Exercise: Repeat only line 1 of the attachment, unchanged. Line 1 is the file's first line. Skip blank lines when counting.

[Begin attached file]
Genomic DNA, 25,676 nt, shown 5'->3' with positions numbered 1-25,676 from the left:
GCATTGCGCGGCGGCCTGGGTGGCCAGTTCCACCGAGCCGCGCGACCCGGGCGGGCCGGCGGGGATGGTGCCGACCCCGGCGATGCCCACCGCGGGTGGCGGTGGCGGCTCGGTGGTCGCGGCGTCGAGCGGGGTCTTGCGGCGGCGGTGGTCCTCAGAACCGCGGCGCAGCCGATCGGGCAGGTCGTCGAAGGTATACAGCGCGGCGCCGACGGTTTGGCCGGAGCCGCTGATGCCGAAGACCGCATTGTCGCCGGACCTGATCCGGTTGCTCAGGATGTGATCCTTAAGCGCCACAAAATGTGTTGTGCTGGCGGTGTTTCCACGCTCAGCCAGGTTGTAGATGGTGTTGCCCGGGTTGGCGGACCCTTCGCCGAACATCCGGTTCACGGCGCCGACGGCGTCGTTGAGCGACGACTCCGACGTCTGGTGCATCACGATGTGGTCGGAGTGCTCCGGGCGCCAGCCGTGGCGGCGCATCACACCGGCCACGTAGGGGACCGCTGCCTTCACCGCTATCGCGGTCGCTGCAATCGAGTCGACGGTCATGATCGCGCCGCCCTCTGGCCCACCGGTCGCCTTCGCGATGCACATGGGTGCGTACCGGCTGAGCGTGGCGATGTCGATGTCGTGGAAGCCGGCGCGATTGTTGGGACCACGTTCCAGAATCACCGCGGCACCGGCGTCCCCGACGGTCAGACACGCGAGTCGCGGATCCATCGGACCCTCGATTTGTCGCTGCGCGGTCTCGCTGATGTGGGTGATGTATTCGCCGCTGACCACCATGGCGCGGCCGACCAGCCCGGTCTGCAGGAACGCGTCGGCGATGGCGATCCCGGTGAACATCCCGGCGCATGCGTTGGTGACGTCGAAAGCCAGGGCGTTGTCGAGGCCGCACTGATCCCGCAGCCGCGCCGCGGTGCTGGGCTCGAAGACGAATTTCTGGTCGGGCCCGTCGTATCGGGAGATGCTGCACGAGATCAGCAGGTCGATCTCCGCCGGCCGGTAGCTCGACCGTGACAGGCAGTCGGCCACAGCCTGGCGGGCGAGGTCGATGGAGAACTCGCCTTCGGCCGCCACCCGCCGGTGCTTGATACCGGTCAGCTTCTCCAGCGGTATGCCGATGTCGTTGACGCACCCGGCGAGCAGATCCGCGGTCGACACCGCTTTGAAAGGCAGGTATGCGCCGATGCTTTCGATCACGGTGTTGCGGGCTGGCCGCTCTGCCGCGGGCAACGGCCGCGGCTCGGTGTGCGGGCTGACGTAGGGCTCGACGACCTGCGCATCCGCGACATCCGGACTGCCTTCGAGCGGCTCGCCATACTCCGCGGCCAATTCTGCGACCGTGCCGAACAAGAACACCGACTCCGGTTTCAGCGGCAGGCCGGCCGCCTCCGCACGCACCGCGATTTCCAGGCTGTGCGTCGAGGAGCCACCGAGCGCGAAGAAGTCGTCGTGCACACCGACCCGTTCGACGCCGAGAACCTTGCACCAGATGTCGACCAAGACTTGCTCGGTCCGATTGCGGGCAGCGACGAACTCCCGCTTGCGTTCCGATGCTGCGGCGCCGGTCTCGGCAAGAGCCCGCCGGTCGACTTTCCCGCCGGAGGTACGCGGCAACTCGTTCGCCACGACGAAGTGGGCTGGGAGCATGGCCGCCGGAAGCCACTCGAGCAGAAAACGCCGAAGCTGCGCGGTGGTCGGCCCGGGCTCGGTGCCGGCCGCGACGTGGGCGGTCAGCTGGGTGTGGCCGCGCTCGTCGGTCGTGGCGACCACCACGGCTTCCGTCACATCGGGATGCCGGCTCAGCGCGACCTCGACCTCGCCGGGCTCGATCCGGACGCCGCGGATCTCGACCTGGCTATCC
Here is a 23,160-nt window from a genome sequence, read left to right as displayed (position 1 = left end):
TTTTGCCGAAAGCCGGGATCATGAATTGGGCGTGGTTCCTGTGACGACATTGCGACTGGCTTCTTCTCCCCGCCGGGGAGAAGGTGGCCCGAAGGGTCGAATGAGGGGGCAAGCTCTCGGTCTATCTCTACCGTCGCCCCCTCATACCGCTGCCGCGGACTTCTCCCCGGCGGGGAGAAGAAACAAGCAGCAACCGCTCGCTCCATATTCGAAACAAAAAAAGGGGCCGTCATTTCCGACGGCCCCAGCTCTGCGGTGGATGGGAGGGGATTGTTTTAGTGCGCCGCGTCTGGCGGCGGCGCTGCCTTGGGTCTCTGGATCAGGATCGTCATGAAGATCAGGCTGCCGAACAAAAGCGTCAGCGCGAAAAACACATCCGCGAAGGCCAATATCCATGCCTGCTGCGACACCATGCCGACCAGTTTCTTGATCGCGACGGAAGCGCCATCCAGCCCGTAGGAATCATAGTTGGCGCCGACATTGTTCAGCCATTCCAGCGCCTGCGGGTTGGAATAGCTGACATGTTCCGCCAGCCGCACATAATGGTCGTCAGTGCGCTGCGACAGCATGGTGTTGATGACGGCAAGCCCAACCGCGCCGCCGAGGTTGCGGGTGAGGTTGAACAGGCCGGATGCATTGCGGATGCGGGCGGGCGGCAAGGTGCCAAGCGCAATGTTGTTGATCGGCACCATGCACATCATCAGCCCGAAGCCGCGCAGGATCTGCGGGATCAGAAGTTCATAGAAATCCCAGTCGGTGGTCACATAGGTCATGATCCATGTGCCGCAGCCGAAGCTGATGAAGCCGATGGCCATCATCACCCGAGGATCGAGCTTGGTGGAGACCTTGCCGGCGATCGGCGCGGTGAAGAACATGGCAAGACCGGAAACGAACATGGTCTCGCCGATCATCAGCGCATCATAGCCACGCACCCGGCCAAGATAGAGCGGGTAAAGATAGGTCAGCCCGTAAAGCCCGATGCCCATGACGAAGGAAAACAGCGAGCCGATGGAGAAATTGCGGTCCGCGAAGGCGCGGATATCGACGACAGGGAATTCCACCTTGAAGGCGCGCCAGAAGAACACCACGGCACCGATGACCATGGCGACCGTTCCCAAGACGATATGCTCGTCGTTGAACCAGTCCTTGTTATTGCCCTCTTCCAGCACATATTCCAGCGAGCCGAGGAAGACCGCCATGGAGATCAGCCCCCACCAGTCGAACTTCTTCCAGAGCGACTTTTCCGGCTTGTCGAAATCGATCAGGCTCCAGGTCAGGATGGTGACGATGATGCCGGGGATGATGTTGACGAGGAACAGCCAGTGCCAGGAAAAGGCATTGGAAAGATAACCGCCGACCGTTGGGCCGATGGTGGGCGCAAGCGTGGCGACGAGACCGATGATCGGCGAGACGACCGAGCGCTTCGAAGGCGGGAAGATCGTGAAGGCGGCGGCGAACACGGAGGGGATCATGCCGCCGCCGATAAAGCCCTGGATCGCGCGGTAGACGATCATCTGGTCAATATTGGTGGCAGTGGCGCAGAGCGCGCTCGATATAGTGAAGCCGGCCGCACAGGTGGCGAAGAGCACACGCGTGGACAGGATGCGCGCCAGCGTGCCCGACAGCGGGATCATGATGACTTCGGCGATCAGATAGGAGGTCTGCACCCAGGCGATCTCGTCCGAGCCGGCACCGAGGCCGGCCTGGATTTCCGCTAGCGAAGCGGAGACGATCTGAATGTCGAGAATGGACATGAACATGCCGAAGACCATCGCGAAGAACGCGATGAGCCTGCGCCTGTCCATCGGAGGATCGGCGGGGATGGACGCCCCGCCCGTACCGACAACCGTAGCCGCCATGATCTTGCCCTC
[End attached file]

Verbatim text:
Genomic DNA, 25,676 nt, shown 5'->3' with positions numbered 1-25,676 from the left: